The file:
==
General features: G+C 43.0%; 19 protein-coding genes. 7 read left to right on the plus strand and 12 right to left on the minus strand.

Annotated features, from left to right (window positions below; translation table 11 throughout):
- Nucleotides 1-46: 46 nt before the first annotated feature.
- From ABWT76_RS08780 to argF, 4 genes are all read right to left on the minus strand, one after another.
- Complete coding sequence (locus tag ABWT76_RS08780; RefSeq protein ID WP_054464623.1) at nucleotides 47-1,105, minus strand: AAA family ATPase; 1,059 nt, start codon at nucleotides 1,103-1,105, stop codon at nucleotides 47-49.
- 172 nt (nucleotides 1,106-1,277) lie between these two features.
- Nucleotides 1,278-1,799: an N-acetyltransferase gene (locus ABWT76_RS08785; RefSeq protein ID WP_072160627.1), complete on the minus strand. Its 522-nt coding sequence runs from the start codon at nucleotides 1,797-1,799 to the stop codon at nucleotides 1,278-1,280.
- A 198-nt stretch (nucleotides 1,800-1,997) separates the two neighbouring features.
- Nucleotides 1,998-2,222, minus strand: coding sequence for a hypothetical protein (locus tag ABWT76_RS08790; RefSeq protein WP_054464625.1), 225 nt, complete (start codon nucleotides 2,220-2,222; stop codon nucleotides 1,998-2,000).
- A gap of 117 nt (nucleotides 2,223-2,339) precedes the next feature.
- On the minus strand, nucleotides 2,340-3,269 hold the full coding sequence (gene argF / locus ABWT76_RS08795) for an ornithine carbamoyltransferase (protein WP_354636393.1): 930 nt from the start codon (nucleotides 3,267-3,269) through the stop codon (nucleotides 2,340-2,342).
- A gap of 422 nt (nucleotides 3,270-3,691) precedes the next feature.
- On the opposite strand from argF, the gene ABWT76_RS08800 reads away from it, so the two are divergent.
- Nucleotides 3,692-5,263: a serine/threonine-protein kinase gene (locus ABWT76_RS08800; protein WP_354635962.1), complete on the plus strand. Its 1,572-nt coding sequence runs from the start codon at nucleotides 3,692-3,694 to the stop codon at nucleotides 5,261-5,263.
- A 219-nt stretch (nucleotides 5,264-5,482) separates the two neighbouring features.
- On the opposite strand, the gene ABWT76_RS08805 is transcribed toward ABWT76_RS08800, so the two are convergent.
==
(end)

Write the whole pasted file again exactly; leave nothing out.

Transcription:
General features: G+C 43.0%; 19 protein-coding genes. 7 read left to right on the plus strand and 12 right to left on the minus strand.

Annotated features, from left to right (window positions below; translation table 11 throughout):
- Nucleotides 1-46: 46 nt before the first annotated feature.
- From ABWT76_RS08780 to argF, 4 genes are all read right to left on the minus strand, one after another.
- Complete coding sequence (locus tag ABWT76_RS08780; RefSeq protein ID WP_054464623.1) at nucleotides 47-1,105, minus strand: AAA family ATPase; 1,059 nt, start codon at nucleotides 1,103-1,105, stop codon at nucleotides 47-49.
- 172 nt (nucleotides 1,106-1,277) lie between these two features.
- Nucleotides 1,278-1,799: an N-acetyltransferase gene (locus ABWT76_RS08785; RefSeq protein ID WP_072160627.1), complete on the minus strand. Its 522-nt coding sequence runs from the start codon at nucleotides 1,797-1,799 to the stop codon at nucleotides 1,278-1,280.
- A 198-nt stretch (nucleotides 1,800-1,997) separates the two neighbouring features.
- Nucleotides 1,998-2,222, minus strand: coding sequence for a hypothetical protein (locus tag ABWT76_RS08790; RefSeq protein WP_054464625.1), 225 nt, complete (start codon nucleotides 2,220-2,222; stop codon nucleotides 1,998-2,000).
- A gap of 117 nt (nucleotides 2,223-2,339) precedes the next feature.
- On the minus strand, nucleotides 2,340-3,269 hold the full coding sequence (gene argF / locus ABWT76_RS08795) for an ornithine carbamoyltransferase (protein WP_354636393.1): 930 nt from the start codon (nucleotides 3,267-3,269) through the stop codon (nucleotides 2,340-2,342).
- A gap of 422 nt (nucleotides 3,270-3,691) precedes the next feature.
- On the opposite strand from argF, the gene ABWT76_RS08800 reads away from it, so the two are divergent.
- Nucleotides 3,692-5,263: a serine/threonine-protein kinase gene (locus ABWT76_RS08800; protein WP_354635962.1), complete on the plus strand. Its 1,572-nt coding sequence runs from the start codon at nucleotides 3,692-3,694 to the stop codon at nucleotides 5,261-5,263.
- A 219-nt stretch (nucleotides 5,264-5,482) separates the two neighbouring features.
- On the opposite strand, the gene ABWT76_RS08805 is transcribed toward ABWT76_RS08800, so the two are convergent.